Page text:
Monday, August 13, 2012

Monday of the Nineteenth Week in Ordinary Time

(Ezekiel 1:2-5.24-28c; Matthew 17:22-27)

Every other summer the Church presents a healthy selection of readings from the prophets of Israel in weekday masses. Some may ask why bother with these ancient authors? For centuries the answer was because the prophets foretell the coming of Christ. But since the Vatican renewal, the prophets and, indeed, the entire Old Testament are read with a much greater scope.

In today’s reading from the Ezekiel the prophet begins the telling of his call. He finds himself in Babylonia as an exile. The heavens roar with a thunderhead, and the lightning gives way to a vision of the glory of God in human form. The scene is reminiscent of a modern description of God as mysterium tremendum et fascinans (“fearful and fascinating mystery”).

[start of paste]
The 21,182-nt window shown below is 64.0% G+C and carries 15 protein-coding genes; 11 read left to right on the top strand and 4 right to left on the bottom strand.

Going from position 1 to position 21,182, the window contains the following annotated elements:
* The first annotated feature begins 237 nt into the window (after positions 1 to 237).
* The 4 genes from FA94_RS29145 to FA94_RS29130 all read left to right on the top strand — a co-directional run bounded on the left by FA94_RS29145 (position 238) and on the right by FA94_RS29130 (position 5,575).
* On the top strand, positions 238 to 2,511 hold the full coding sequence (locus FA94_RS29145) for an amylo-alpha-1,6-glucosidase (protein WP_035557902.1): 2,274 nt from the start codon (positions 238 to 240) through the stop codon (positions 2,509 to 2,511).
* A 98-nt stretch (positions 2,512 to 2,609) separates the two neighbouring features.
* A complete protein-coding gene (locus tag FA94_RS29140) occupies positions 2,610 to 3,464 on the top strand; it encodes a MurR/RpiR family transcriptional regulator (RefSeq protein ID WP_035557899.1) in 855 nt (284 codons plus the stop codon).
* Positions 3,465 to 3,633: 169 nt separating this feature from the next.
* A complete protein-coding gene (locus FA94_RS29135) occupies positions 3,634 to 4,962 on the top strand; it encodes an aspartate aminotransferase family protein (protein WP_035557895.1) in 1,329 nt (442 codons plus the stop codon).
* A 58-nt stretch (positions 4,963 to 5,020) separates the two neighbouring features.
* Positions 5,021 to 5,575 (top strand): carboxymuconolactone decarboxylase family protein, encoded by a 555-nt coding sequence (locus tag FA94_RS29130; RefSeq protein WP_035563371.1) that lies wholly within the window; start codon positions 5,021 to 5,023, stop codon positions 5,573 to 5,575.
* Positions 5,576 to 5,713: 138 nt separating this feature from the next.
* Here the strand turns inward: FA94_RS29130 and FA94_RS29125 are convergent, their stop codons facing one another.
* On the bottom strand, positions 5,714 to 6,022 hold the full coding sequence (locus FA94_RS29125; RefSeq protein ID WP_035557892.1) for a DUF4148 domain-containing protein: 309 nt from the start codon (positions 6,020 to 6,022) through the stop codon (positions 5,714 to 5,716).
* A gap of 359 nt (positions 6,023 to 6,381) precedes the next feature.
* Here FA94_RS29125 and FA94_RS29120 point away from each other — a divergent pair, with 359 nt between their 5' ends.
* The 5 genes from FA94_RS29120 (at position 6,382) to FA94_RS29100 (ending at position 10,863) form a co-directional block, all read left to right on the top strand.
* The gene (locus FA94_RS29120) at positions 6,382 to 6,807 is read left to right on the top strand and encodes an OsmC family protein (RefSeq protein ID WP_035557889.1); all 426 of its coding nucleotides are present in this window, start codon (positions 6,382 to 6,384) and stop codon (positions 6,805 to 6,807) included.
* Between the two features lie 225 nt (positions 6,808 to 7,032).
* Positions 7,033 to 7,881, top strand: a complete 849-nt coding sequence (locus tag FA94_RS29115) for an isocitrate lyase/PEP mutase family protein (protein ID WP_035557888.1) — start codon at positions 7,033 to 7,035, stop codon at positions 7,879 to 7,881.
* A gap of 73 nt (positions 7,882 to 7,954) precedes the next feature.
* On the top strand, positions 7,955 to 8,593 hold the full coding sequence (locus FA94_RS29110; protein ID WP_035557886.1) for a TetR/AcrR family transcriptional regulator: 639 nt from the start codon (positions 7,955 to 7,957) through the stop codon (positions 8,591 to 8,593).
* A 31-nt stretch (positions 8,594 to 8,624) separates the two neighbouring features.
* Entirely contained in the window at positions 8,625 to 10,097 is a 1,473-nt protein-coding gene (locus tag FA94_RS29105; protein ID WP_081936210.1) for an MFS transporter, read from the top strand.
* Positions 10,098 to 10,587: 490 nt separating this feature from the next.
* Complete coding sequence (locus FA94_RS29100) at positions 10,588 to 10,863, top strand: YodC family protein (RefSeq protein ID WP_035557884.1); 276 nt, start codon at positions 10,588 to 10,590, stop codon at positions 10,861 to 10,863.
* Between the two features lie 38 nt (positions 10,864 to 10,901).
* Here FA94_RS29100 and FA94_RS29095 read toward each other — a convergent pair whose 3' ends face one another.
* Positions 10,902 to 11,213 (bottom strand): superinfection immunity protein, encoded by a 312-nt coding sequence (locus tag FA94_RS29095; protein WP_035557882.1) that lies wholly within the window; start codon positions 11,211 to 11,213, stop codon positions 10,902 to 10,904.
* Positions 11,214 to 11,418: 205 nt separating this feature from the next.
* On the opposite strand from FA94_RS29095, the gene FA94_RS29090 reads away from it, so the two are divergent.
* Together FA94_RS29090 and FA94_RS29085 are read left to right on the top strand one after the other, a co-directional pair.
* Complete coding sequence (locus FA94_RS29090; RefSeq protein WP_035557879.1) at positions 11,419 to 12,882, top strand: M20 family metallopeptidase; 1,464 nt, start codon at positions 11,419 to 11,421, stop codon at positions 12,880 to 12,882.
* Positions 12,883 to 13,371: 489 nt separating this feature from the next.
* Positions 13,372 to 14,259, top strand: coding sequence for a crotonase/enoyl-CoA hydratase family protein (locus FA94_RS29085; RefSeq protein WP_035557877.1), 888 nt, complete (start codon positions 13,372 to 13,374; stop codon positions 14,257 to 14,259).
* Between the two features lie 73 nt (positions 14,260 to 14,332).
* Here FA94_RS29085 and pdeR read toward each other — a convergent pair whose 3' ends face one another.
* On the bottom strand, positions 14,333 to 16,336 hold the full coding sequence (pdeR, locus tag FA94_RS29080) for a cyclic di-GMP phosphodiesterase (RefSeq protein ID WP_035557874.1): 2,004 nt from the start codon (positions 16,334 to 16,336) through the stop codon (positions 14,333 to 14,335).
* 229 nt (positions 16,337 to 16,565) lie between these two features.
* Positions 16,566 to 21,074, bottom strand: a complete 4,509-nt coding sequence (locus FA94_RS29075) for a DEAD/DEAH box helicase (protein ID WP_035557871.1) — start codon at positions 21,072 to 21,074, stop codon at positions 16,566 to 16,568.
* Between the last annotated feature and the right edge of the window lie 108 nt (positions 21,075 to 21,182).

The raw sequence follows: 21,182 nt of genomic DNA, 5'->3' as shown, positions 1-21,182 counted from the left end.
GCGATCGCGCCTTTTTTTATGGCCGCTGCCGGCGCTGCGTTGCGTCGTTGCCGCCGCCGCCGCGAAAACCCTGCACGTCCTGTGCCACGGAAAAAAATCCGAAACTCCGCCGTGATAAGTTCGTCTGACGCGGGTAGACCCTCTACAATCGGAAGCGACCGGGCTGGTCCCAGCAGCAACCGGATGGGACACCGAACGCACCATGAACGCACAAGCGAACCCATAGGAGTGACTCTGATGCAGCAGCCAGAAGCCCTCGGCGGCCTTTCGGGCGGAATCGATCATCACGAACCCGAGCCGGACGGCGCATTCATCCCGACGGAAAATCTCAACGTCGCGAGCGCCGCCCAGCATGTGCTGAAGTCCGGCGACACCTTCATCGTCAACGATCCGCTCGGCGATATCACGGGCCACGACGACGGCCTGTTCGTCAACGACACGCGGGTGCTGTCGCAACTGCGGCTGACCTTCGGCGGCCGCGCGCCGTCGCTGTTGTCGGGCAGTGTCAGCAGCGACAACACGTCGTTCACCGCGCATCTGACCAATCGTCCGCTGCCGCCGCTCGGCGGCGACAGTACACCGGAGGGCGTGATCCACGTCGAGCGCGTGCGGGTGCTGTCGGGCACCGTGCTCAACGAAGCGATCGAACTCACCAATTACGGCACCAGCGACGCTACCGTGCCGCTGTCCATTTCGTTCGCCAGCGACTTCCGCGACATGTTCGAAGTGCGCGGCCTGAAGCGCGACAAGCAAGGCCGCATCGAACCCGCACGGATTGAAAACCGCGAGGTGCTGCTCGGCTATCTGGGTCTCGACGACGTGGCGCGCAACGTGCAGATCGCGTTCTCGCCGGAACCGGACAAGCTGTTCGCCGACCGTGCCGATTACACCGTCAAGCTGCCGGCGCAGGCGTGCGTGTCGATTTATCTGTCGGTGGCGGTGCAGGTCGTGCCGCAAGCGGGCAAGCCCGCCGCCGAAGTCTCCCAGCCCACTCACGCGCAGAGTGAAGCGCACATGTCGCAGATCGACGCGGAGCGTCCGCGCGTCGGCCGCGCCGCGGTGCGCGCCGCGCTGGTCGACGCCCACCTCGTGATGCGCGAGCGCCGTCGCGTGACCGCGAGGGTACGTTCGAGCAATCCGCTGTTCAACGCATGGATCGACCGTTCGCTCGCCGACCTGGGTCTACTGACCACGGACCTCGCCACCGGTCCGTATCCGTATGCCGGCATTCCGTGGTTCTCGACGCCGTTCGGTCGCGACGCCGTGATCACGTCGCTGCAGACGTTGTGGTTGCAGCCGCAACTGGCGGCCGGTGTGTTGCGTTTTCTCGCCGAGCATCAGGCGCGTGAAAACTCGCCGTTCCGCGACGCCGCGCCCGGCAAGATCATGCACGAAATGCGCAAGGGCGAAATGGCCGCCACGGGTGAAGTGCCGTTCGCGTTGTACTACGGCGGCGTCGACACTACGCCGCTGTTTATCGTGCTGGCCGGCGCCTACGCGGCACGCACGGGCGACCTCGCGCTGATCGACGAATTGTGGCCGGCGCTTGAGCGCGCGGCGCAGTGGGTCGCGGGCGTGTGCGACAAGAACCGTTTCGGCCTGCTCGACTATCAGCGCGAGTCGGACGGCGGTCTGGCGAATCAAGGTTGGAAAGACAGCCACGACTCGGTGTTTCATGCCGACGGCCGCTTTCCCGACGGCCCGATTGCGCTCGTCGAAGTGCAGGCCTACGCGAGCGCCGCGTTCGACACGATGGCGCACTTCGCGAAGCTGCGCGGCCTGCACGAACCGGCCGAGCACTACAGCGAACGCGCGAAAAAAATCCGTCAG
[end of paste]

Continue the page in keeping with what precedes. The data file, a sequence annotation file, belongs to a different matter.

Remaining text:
God calls us out of ourselves and our petty concerns to serve Him. The experience can be frightening as it means letting go of what provides us a modicum of peace. But following the Lord’s directive, we will find greater happiness than we could have ever dreamed.